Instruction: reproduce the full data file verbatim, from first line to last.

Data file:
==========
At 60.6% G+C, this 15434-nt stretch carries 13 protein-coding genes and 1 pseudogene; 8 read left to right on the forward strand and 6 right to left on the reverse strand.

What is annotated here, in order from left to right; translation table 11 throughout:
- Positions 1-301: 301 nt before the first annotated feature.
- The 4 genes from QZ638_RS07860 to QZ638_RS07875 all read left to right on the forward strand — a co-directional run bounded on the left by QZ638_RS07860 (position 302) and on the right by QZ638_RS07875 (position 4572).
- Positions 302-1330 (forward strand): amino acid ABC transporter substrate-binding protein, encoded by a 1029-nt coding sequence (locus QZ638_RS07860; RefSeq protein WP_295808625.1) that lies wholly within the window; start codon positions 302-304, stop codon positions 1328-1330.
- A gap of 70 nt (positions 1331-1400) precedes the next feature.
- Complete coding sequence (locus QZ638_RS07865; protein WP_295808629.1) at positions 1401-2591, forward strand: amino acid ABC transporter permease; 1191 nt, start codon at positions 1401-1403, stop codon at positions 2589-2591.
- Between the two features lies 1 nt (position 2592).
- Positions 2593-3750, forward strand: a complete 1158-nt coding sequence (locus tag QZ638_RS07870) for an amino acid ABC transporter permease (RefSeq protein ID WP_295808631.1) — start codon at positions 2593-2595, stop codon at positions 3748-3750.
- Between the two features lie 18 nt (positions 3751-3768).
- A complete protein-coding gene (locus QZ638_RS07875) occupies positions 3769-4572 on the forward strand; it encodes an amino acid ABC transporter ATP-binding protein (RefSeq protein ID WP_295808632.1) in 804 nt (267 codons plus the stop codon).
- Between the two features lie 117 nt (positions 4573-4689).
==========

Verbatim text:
At 60.6% G+C, this 15434-nt stretch carries 13 protein-coding genes and 1 pseudogene; 8 read left to right on the forward strand and 6 right to left on the reverse strand.

What is annotated here, in order from left to right; translation table 11 throughout:
- Positions 1-301: 301 nt before the first annotated feature.
- The 4 genes from QZ638_RS07860 to QZ638_RS07875 all read left to right on the forward strand — a co-directional run bounded on the left by QZ638_RS07860 (position 302) and on the right by QZ638_RS07875 (position 4572).
- Positions 302-1330 (forward strand): amino acid ABC transporter substrate-binding protein, encoded by a 1029-nt coding sequence (locus QZ638_RS07860; RefSeq protein WP_295808625.1) that lies wholly within the window; start codon positions 302-304, stop codon positions 1328-1330.
- A gap of 70 nt (positions 1331-1400) precedes the next feature.
- Complete coding sequence (locus QZ638_RS07865; protein WP_295808629.1) at positions 1401-2591, forward strand: amino acid ABC transporter permease; 1191 nt, start codon at positions 1401-1403, stop codon at positions 2589-2591.
- Between the two features lies 1 nt (position 2592).
- Positions 2593-3750, forward strand: a complete 1158-nt coding sequence (locus tag QZ638_RS07870) for an amino acid ABC transporter permease (RefSeq protein ID WP_295808631.1) — start codon at positions 2593-2595, stop codon at positions 3748-3750.
- Between the two features lie 18 nt (positions 3751-3768).
- A complete protein-coding gene (locus QZ638_RS07875) occupies positions 3769-4572 on the forward strand; it encodes an amino acid ABC transporter ATP-binding protein (RefSeq protein ID WP_295808632.1) in 804 nt (267 codons plus the stop codon).
- Between the two features lie 117 nt (positions 4573-4689).